model.predict(trn_data[31504:31506])
array([[ 0.03409993],
[ 0.99994373]], dtype=float32)

We can use these 2 sentences encoded as numbers from the validation data. We can query our TF model from SAP HANA to confirm the results reflect the validation predictions. Below we pass in ‘445 4999 400 41 3016 334 1806 1160 4999’ and the predicted value is almost 0, therefore it has been identified as real news. We would typically round this value to 0.

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Changing the input data (View) to the next sentence (‘161 45 145 30 4999 107 1112 947 25’) in our dataset shows it really can tell the difference! Again we would round 0.9999 to 1.

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Lessons Learned & Issues Encountered

Yes, we did learn a lot, found some issues, learned some Python, Keras, TensorFlow, TensorFlow Serving, AWS and of course the HANA EML integration.

With the EML you are passing TENSORS, so your input table becomes a TF tensor and the Output table corresponds the the output tensor of your model.
The input table/column name DOES matter, the output does not seem to.
The output column datatypes and number of columns do matter

Some errors and resolutions below

— scoring : results inline
CALL “CLASSIFY_NEWS” (“PARAMS”, “NEWS_SENTANCE”, ?);

java.sql.SQLWarning: wrong number or types of parameters in call: Column mismatch happened at “FAKENEWS.CLASSIFY_NEWS”: Declared type “VARCHAR(256)” of attribute “text” not same as assigned type “VARCHAR(11)”

Initially I thought this was causing us an issue, but actually it is just a warning, so can be safely ignored, as long as your data fits within the lower limits.

Could not execute ‘CALL “CLASSIFY_NEWS” (“PARAMS”, “NEWS_SENTANCE”, ?)’ in 137 ms 909 µs .
SAP DBTech JDBC: [423]: AFL error: search table error: _SYS_AFL.EML:PREDICT: [423] (range 3) AFL error exception: RPC “Prediction/Metamodel” failed (5)

Could not execute ‘CALL “CLASSIFY_NEWS” (“PARAMS”, “NEWS_SENTANCE”, ?)’ in 137 ms 909 µs .
SAP DBTech JDBC: [423]: AFL error: search table error: _SYS_AFL.EML:PREDICT: [423] (range 3) AFL error exception: RPC “Prediction/Metamodel” failed (5)

This error is more problematic, and after checking the indexserver and scriptserver diagnosis files I was stuck for a while. This error means that the EML cannot find the matching signature on the TensorFlow Server. We had to change the PARAMS table that defines which model and signature we are calling. It could indicate a problem with EML metadata, removing the %predict also seemed to fixed this.

TRUNCATE TABLE “PARAMS”;
INSERT INTO “PARAMS” VALUES (‘Model’, ‘fakenews%predict’);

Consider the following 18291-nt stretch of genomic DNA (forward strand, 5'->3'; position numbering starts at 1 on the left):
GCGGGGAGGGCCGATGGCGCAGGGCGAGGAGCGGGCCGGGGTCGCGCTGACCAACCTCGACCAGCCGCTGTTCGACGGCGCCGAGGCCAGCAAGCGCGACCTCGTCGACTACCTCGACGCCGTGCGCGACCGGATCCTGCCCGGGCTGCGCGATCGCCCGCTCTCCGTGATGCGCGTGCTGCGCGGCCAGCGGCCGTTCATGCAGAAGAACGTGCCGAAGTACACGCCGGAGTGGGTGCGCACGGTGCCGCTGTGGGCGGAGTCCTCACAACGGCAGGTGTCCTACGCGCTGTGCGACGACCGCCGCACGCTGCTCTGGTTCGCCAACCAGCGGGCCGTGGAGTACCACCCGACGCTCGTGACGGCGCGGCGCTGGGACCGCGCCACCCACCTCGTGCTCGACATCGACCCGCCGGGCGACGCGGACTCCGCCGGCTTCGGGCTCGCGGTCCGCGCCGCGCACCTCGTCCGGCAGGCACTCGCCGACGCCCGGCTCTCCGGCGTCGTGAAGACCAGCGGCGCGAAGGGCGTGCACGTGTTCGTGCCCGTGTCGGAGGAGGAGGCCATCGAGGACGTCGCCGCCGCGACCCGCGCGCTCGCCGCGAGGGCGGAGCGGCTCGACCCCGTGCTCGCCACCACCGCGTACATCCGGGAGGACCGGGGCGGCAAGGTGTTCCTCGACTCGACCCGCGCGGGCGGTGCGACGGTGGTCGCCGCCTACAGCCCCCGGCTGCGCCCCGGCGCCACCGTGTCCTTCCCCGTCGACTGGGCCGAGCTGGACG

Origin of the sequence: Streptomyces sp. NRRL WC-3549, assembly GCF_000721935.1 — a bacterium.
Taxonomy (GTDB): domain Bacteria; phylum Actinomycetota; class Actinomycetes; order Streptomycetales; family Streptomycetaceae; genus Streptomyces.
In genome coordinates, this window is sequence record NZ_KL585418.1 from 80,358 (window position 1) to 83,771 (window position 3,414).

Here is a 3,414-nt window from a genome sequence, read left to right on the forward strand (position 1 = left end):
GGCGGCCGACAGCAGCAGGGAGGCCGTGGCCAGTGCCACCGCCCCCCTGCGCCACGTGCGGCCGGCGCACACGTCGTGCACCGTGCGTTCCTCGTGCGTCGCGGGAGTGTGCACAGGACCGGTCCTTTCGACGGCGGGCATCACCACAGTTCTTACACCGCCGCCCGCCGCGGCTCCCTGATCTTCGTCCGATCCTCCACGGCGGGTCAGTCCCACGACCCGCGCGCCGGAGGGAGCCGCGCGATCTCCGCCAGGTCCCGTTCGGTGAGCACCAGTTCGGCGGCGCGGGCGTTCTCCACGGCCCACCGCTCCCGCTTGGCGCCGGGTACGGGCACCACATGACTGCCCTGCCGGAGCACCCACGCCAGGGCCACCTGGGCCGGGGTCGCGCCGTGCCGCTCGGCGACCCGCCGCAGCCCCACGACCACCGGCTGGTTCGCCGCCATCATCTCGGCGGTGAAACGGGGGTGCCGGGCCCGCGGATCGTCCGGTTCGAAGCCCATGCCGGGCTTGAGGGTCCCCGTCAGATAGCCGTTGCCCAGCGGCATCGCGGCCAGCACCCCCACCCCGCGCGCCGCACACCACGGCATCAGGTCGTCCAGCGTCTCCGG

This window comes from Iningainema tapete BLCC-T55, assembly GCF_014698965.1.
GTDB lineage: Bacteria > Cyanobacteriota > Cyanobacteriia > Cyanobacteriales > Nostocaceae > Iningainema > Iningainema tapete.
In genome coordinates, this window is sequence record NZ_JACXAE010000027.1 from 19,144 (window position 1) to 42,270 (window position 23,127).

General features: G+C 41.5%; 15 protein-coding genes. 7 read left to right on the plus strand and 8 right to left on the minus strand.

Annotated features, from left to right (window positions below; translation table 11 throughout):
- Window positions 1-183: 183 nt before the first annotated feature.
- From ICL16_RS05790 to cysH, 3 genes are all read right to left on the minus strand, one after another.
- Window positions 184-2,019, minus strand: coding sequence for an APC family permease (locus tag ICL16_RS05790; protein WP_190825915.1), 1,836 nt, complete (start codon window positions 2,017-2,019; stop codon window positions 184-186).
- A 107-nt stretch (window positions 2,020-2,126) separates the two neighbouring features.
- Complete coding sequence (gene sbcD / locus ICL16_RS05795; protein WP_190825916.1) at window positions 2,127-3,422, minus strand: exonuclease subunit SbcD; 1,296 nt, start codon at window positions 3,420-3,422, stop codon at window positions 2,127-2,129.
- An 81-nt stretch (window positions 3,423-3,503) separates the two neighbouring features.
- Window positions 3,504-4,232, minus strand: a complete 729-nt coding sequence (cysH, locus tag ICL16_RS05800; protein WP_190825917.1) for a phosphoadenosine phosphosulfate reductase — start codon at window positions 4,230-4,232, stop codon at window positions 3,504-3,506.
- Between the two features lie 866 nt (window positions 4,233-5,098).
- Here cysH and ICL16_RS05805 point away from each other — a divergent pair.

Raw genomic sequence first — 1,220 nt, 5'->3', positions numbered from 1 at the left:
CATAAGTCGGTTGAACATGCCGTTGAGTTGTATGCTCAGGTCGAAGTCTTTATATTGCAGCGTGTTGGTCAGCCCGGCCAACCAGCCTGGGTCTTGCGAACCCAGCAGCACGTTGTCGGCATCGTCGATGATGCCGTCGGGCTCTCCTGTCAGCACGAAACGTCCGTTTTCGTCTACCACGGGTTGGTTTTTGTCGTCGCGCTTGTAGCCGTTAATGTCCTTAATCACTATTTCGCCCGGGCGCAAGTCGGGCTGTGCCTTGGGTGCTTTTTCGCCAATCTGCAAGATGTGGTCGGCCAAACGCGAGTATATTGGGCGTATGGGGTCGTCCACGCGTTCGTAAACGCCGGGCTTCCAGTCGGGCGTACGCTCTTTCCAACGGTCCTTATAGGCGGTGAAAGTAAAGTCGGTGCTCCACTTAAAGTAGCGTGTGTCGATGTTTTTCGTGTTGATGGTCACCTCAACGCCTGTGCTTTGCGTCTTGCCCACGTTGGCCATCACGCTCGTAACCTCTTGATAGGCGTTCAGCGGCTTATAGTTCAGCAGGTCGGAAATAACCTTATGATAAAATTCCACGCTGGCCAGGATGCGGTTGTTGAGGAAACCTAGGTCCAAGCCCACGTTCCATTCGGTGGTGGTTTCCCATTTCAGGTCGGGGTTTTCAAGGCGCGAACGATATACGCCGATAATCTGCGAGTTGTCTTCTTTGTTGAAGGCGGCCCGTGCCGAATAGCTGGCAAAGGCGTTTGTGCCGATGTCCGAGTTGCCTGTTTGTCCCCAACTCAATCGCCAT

Could not execute ‘CALL “CLASSIFY_NEWS” (“PARAMS”, “NEWS_SENTANCE”, ?)’ in 131 ms 198 µs .
SAP DBTech JDBC: [423]: AFL error: search table error: _SYS_AFL.EML:PREDICT: [423] (range 3) AFL error exception: RPC “Prediction/Predict” failed (14)

Upon checking the destination, we can see that the TensorFlow Serving appears not to running as expected.

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Restarting the Server with a command similar to below will fix this for us.

nohup tensorflow_model_server –port=9000 –model_name=fakenews –model_base_path=/home/ubuntu/FakeNews

Could not execute ‘CALL “MULTI_CLASSIFY_NEWS” (“PARAMS”, “NEWS_SENTANCE”, ?)’ in 134 ms 560 µs .
SAP DBTech JDBC: [423]: AFL error: search table error: _SYS_AFL.EML:PREDICT: [423] (range 3) AFL error exception: RPC “Prediction/Predict” failed (3)

Looking at the Diagnosis Files, helps us here – Shows that the input value is not in the expected range, we defined the vocab size as 5000, and have supplied 9999. This should be handled in our pre-processing step.

[1256]{200896}[7/-1] 2017-12-19 14:52:31.262719 e LJIT cePopCustomLjit.cpp(00639) : _SYS_AFL.EML:PREDICT: [423] (range 3) AFL error exception: RPC “Prediction/Predict” failed (3)
[8590]{200896}[3/-1] 2017-12-19 14:54:31.781945 e AFL_EML impl.cpp(00272) : PredictClient::predict failed (3): indices[0,33] = 9999 is not in [0, 5000)%0A%09 [[Node: embedding_1_1/Gather = Gather[Tindices=DT_INT32, Tparams=DT_FLOAT, _output_shapes=[[1,40,32]], validate_indices=true, _device=”/job:localhost/replica:0/task:0/device:CPU:0″](embedding_1_1/embeddings/read, embedding_1_1/Cast)]]
[8590]{200896}[3/-1] 2017-12-19 14:54:31.782200 e LJIT cePopCustomLjit.cpp(00620) : Llang Runtime Error: Exception::SQLException423: RPC “Prediction/Predict” failed (3)